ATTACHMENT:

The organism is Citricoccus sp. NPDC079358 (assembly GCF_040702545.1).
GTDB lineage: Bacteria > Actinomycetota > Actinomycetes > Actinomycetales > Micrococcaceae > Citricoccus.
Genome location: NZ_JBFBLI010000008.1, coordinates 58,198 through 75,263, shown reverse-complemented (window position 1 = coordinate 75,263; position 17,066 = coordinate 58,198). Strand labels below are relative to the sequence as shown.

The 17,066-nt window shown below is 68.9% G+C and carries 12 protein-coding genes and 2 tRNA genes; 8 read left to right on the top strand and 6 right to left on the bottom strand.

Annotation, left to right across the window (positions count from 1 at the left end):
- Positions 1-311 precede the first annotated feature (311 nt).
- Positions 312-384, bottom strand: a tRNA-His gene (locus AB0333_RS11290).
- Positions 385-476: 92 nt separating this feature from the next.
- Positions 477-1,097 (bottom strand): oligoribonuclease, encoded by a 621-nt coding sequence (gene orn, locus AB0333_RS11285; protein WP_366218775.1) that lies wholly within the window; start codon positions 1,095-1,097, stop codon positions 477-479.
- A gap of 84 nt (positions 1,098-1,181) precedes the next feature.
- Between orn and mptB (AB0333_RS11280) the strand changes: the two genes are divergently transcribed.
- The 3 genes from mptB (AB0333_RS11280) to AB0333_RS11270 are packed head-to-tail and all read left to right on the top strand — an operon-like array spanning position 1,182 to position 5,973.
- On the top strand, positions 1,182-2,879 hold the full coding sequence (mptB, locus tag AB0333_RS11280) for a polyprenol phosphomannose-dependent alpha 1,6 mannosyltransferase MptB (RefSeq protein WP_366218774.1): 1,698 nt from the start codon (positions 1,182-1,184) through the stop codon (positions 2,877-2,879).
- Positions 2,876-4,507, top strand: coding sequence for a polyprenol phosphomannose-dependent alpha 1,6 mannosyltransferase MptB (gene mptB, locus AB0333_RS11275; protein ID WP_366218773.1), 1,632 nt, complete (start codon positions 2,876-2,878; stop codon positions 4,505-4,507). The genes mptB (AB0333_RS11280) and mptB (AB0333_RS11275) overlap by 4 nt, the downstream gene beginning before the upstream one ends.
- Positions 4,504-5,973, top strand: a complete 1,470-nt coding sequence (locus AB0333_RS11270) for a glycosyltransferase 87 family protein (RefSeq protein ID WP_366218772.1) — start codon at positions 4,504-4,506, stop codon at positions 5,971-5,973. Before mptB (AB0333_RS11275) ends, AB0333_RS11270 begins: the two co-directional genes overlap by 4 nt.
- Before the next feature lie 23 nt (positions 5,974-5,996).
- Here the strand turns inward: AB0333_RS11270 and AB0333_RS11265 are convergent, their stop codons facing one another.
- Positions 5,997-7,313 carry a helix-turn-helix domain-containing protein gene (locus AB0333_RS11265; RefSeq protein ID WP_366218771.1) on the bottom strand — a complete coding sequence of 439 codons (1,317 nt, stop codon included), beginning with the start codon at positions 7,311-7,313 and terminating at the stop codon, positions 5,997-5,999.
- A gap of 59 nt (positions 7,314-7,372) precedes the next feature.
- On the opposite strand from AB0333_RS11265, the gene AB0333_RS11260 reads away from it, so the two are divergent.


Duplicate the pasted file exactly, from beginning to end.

The organism is Citricoccus sp. NPDC079358 (assembly GCF_040702545.1).
GTDB lineage: Bacteria > Actinomycetota > Actinomycetes > Actinomycetales > Micrococcaceae > Citricoccus.
Genome location: NZ_JBFBLI010000008.1, coordinates 58,198 through 75,263, shown reverse-complemented (window position 1 = coordinate 75,263; position 17,066 = coordinate 58,198). Strand labels below are relative to the sequence as shown.

The 17,066-nt window shown below is 68.9% G+C and carries 12 protein-coding genes and 2 tRNA genes; 8 read left to right on the top strand and 6 right to left on the bottom strand.

Annotation, left to right across the window (positions count from 1 at the left end):
- Positions 1-311 precede the first annotated feature (311 nt).
- Positions 312-384, bottom strand: a tRNA-His gene (locus AB0333_RS11290).
- Positions 385-476: 92 nt separating this feature from the next.
- Positions 477-1,097 (bottom strand): oligoribonuclease, encoded by a 621-nt coding sequence (gene orn, locus AB0333_RS11285; protein WP_366218775.1) that lies wholly within the window; start codon positions 1,095-1,097, stop codon positions 477-479.
- A gap of 84 nt (positions 1,098-1,181) precedes the next feature.
- Between orn and mptB (AB0333_RS11280) the strand changes: the two genes are divergently transcribed.
- The 3 genes from mptB (AB0333_RS11280) to AB0333_RS11270 are packed head-to-tail and all read left to right on the top strand — an operon-like array spanning position 1,182 to position 5,973.
- On the top strand, positions 1,182-2,879 hold the full coding sequence (mptB, locus tag AB0333_RS11280) for a polyprenol phosphomannose-dependent alpha 1,6 mannosyltransferase MptB (RefSeq protein WP_366218774.1): 1,698 nt from the start codon (positions 1,182-1,184) through the stop codon (positions 2,877-2,879).
- Positions 2,876-4,507, top strand: coding sequence for a polyprenol phosphomannose-dependent alpha 1,6 mannosyltransferase MptB (gene mptB, locus AB0333_RS11275; protein ID WP_366218773.1), 1,632 nt, complete (start codon positions 2,876-2,878; stop codon positions 4,505-4,507). The genes mptB (AB0333_RS11280) and mptB (AB0333_RS11275) overlap by 4 nt, the downstream gene beginning before the upstream one ends.
- Positions 4,504-5,973, top strand: a complete 1,470-nt coding sequence (locus AB0333_RS11270) for a glycosyltransferase 87 family protein (RefSeq protein ID WP_366218772.1) — start codon at positions 4,504-4,506, stop codon at positions 5,971-5,973. Before mptB (AB0333_RS11275) ends, AB0333_RS11270 begins: the two co-directional genes overlap by 4 nt.
- Before the next feature lie 23 nt (positions 5,974-5,996).
- Here the strand turns inward: AB0333_RS11270 and AB0333_RS11265 are convergent, their stop codons facing one another.
- Positions 5,997-7,313 carry a helix-turn-helix domain-containing protein gene (locus AB0333_RS11265; RefSeq protein ID WP_366218771.1) on the bottom strand — a complete coding sequence of 439 codons (1,317 nt, stop codon included), beginning with the start codon at positions 7,311-7,313 and terminating at the stop codon, positions 5,997-5,999.
- A gap of 59 nt (positions 7,314-7,372) precedes the next feature.
- On the opposite strand from AB0333_RS11265, the gene AB0333_RS11260 reads away from it, so the two are divergent.